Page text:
A Fresh Look At Goal Setting
A fresh look at goal setting -- the new year is an ideal time for deciding where we want to focus our new aspirations
I love the automatic structure the calendar year provides in terms of a time line for reviewing our progress.
Perhaps you're already familiar with the Yale study (although some say it never took place), which reported that the 1953 graduating class at Yale was interviewed and only 3% had written specific goals for their futures. Twenty years later, that same 3% was found to have a higher net worth than the other 97% combined.
This story illustrates the power and importance of goals. They provide us with targets—something to aim for. In other words, they give life direction.
In addition, goal setting is a method of anticipating and preparing for the future. It is an effective way of picturing what we want to achieve and what we want our lives to be like. We can then move towards those images in an intentional way.
We derive many other benefits from having goals as well. Here are several examples:
- Goals provide a positive expectancy of the future.
- Goals stimulate your personal growth and development.
- Goals help you to “keep your eye on the prize” and give you the motivation you need to bounce back from setbacks and disappointments.
- Goals facilitate “future thinking” — a way of looking ahead and anticipating future needs and wants.
- Goals give you a framework for making decisions.
- Goals help you to take control of your life by carrying out your own “agenda” and not one that someone else has set for you.
We may not question the value of goal setting but we mostly don’t follow through.
What we all need is a fresh perspective on goal setting. In this article and the next one, I’ll introduce you to a three tiered model that will help you to understand and harness the power of goals. After that, I’ll provide several suggestions to guide you in effective goal setting.
Three Levels of Goal setting
It’s possible to view goal setting on three different levels: doing, learning and way-of-being. These levels are nested, which means that the first levels are included in the later ones, but not other way around.
The first level, or the “doing” level of goal setting, deals with the “what” of our goals. This is the level we are most familiar with and operate in most frequently. This is the “Just do it” universe where we set the objective and then plot out a time frame to accomplish the goal. The well-known method of making sure the goal is S.M.A.R.T--specific, measurable, attainable, reasonable and timely--falls into this category.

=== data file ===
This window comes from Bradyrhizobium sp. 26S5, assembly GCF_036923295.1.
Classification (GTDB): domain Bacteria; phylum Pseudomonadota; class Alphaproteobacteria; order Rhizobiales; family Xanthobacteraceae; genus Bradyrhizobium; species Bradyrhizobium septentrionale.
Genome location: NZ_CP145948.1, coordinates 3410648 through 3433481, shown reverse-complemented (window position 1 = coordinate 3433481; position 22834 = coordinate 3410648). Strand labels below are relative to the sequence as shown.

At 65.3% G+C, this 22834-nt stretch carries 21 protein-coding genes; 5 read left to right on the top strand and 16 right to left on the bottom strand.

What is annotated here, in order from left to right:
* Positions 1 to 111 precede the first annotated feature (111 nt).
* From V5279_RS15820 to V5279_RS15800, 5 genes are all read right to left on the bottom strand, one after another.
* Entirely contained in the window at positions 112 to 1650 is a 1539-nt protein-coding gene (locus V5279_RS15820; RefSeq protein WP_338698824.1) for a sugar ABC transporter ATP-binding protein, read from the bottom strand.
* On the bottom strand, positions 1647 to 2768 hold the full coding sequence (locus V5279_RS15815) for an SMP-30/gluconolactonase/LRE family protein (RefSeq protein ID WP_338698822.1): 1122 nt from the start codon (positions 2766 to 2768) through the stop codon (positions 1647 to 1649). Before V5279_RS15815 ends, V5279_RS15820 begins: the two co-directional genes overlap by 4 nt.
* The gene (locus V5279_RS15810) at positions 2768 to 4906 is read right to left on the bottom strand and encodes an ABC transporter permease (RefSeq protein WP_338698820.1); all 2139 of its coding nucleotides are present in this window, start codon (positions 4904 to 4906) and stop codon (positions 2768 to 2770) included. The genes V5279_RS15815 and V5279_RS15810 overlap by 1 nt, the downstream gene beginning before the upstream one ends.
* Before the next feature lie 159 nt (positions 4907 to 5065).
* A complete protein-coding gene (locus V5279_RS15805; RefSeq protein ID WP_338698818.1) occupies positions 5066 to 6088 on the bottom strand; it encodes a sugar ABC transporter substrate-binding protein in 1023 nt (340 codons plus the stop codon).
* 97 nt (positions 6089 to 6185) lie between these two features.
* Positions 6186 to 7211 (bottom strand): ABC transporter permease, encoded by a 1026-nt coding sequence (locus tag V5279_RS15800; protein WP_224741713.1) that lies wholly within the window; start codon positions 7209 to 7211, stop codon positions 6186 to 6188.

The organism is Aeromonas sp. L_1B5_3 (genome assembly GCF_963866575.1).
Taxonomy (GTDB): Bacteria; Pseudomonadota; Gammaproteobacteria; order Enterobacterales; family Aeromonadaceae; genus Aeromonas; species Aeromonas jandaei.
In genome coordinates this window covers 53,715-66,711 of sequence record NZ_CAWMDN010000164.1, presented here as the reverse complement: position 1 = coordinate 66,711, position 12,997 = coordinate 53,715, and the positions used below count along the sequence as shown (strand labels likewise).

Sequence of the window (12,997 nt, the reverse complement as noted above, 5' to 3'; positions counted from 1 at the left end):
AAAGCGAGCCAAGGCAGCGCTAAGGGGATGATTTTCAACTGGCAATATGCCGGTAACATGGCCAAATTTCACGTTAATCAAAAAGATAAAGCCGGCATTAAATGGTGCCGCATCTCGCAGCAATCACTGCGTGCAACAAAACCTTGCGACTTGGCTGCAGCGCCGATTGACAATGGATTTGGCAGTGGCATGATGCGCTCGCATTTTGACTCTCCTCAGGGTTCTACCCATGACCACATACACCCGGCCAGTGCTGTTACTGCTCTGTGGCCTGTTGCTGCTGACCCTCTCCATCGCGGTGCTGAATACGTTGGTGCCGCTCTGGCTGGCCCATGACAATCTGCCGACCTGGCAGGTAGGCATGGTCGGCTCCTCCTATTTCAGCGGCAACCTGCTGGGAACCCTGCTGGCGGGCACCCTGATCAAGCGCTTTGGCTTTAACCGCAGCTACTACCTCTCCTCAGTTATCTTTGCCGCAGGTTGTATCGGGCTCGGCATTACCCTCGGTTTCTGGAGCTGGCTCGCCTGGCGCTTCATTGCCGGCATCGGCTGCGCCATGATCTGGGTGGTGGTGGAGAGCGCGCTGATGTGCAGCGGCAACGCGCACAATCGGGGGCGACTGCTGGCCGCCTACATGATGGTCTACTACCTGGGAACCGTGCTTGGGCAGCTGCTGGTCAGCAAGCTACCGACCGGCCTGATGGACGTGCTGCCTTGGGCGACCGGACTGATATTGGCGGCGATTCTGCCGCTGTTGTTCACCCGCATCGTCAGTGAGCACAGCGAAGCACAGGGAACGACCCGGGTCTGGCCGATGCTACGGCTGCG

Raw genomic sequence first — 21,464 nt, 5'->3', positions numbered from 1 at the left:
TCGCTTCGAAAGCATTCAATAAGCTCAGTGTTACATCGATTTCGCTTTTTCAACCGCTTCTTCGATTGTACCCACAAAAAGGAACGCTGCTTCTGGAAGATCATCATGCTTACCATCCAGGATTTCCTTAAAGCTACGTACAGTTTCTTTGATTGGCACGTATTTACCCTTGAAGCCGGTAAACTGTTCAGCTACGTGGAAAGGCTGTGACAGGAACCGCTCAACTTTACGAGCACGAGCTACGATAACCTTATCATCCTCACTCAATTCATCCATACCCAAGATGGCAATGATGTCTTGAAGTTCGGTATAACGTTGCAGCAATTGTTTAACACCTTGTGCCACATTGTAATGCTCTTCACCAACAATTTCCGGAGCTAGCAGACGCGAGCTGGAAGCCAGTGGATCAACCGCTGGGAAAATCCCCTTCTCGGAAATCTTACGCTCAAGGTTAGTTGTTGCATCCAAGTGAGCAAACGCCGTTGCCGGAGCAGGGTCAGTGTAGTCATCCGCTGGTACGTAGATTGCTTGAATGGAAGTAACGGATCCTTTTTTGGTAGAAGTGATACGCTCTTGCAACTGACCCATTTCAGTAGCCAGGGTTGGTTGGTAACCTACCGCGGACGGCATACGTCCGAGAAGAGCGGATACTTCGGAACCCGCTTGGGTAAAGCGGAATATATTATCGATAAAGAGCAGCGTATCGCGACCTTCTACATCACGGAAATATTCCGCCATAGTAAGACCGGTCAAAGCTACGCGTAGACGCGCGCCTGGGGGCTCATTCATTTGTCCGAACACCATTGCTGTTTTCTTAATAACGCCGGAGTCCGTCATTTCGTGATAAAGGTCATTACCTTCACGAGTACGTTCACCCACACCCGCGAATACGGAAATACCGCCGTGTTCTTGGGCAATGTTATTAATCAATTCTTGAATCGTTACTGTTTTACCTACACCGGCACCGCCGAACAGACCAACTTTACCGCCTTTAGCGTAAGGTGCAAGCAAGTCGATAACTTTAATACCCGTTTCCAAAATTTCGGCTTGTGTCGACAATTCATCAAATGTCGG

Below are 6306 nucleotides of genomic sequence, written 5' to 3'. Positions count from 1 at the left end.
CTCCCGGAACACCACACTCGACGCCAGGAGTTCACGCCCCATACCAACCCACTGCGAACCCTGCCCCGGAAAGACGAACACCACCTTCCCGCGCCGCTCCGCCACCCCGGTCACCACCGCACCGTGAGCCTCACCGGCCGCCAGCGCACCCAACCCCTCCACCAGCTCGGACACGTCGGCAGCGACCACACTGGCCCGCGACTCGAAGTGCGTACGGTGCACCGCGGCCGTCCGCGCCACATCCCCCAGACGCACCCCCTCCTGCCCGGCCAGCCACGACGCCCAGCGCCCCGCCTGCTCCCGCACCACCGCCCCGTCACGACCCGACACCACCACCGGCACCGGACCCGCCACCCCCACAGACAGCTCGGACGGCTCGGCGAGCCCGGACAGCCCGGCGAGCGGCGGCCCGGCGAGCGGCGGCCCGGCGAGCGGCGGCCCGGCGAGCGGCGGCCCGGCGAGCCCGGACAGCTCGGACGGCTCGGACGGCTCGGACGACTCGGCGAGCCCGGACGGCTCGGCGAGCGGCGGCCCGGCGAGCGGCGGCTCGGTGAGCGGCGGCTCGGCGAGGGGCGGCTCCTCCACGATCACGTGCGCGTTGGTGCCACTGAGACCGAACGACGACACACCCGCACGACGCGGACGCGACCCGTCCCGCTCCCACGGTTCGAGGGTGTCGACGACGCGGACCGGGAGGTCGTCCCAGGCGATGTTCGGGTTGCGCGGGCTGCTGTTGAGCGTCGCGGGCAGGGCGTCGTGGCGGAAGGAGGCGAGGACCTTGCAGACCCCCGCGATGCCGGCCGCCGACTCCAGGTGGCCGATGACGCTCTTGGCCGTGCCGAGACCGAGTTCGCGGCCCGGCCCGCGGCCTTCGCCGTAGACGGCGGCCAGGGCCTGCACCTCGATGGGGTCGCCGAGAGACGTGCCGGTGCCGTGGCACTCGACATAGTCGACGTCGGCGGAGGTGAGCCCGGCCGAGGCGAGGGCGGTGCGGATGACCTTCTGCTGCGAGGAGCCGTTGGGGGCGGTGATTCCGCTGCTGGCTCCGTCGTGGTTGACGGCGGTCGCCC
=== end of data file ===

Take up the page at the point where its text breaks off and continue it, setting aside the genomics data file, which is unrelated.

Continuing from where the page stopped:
However, this type of goal setting, while essential, is not the whole picture. Because a Level 1 goal is often fueled by brute force, powering through, and self-discipline, most people stop pursuing their goal before it’s achieved. In other words, this level of goal setting may work in the short term, but usually fails in the long run because fatigue and burnout are unavoidable
Level Two involves developing competence. It can be exciting to learn something new and explore new possibilities. If you still don’t know where all your money is going, learn how to use Quicken, Mindful Cash Flow, or any excel spreadsheet quickly and effectively. If you want to retire, determine the amount of money you’ll need, devise a strategy to acquire and grow it and monitor it regularly. This level of goal setting deals with building competency through learning new skills.
The third level of goal setting is a process of shifting our Way of Being. At this level, attention shifts from learning a new skill and becoming competent to actually developing specific qualities of the self that will support positive and enduring change. At levels one and two, we deal with our relationship or interaction with a set of objectives. At level three, we deal with the relationship we have with ourselves, intentionally looking beyond the desired outcome to include a more holistic perspective of what we want to achieve.
However, qualities are more difficult to develop than a linear goal that is specific and measurable. A change in the capacity for patience, for example, may be observable by others and yourself, but it’s not specific and can’t be measured. For this reason, it’s important in Level 3 goal setting to work with a specific person or coach in order to create new distinctions and self-observation practices. If, for example, you want to be able to live within your budget instead of accruing credit card debt, talk to some people who are able to do that and ask how they developed that quality.. You might also work with a coach who offers self-observation exercises and practices to explore your relationship with money and buying.
Once you have selected a quality to develop, you will actually be working on two tracks simultaneously. With this method of goal setting, you will have your external goal, (which is specific, measurable, and can be broken down in appropriate timelines), but you will also have your internal goal that targets a quality or qualities you’d like to develop. Surprisingly, the more focused you are on developing the internal quality, the easier it is to accomplish the external goal. After all, the bottom line is not the goal itself, but the personal growth and sense of satisfaction and fulfillment that you achieve.
About the Author:
Judi Martindale, (www.judimartindale.com), a certified financial planner as well as a certified coach and author, was named as one of American's top 250 financial planners for three years in a row by Worth magazine. She specializes in working with women's concerns all over the country.